Emily Hamilton:  Sure. There have been a few recent cases of state policy makers setting limits on the extent to which their localities can limit housing development. And, in turn, these state policy makers are hoping to make lower cost, more affordable housing development feasible.

 

One example is, Oregon, which in 2019 passed a state law preempting single-family zoning across much of the state and requiring Oregon localities to allow duplexes and, in some cases, up to fourplexes to be built on lots where previously only a single-family house would have been allowed. So it’s state policy makers stepping in to set some limits on just how far their localities can go to restrict housing construction and make housing more expensive than it would otherwise be.

 

And this approach is quite different from the Arizona approach. The Arizona law, as it’s been demonstrated in practice, generally keeps land use regulations from becoming more restrictive over time, and it protects property owners in the process. But it doesn’t address current land use restrictions that were already in place before the state law was passed. So existing barriers in Arizona aren’t being touched to allow more multi-family housing to be built or denser single-family housing to be built relative to what was in place before the law.

 

And contrast the Oregon law, we can think of as being more forward-looking and saying these localities have single-family zoning in much of their residential land now. But we, at the state level, are going to require a little bit denser and a little bit lower cost housing to be permitted going forward.

 

Kimberly Hermann:  Okay. One question I have about that and, Braden, maybe this is for you — either you or Emily who want to answer this. But with these state preemption laws, you talked about how, basically, you’d be putting in a state law that tells the local governments that they can’t do X, Y and Z. If I’m understanding that correctly, does that infringe on the local government’s right to regulate property and to put land use restrictions in place? Or is this just simply a good tool that could be used to ensure that private property rights aren’t infringed upon?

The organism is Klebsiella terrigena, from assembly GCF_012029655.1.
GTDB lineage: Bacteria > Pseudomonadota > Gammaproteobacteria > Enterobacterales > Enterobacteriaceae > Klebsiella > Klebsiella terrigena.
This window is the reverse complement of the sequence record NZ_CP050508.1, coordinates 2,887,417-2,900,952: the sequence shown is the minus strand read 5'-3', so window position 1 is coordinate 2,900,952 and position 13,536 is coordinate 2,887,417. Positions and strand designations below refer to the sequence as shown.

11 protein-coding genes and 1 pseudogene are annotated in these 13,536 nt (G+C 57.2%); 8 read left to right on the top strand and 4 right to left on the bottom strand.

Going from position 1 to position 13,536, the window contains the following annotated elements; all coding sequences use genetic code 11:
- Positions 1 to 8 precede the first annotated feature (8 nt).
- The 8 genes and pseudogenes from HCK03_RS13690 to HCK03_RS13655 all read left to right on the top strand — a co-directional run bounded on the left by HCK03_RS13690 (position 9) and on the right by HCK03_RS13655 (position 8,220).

Braden Boucek:  Well, to a certain degree, Kim, that’s going to depend on the constitutional structure of your state and the rights that localities have in relation to their state government. As a broader working principle, though, localities are generally creatures of their state government and derive their powers from the state government, in the first place.

 

So in many states, such as my native Tennessee, the power to regulate local land use only comes by dint of statutory delegation from the State itself. It naturally follows, then, that with some qualifications the states are able to pair those grants of authority back. But, again, it’s going to be a little bit state-by-state specific. 

 

But, you know, perhaps to respond to your point more generally, I would say that I don’t think anybody thinks that we should totally divest localities of their ability to regulate local land use for legitimate problems. There, obviously, are some very real problems that come from development that cities are wise to be responsive to. But, simply, by paring some of these back to making it a little more accommodating for future housing, with keeping in mind future generations, we think that you can balance the competing interests there.

 

Kimberly Hermann:  That all makes good sense. As you’re talking about the local governments and them still having control, generally, or at least the level of control that their given in their states over land use restrictions and private property, what can local governments do, Emily, to further affordable housing while also balancing that with private property rights?

 

Emily Hamilton:  One thing we’ve seen with cases of pre-emption in land use regulations in Oregon and elsewhere is that local government policy makers have a lot of tools at their disposal to block housing construction or make housing construction unfeasible. So state preemption can be a very long path toward, ultimately, liberalizing land use regulations and allowing more housing to be built at lower prices.

 

But when reforms are implemented at the local government level, there’s a much greater chance that local policy makers are bought into these reforms and, actually, want to see them succeed at their stated goals of improving conditions for housing construction and housing affordability.

 

So when the local politics are such that reform is feasible that’s, in my opinion, the best place for successful reforms to be done. One of my favorite examples of that type of reform is Houston’s minimum lot size reforms that were first implemented in 1998 and later expanded to cover more of the city in the 2010s.

 

This reform reduced minimum lot size in Houston from 5,000 square feet, which is already relatively small compared to what we see in a lot of localities across the U.S. But Houston policy makers reduced it from 5,000 square feet down to 1,400 square feet, essentially, making it possible to build three tall, skinny, what’s known as detached townhouses or, in some cases, traditional townhouses where only one single-family house would have been permitted previously.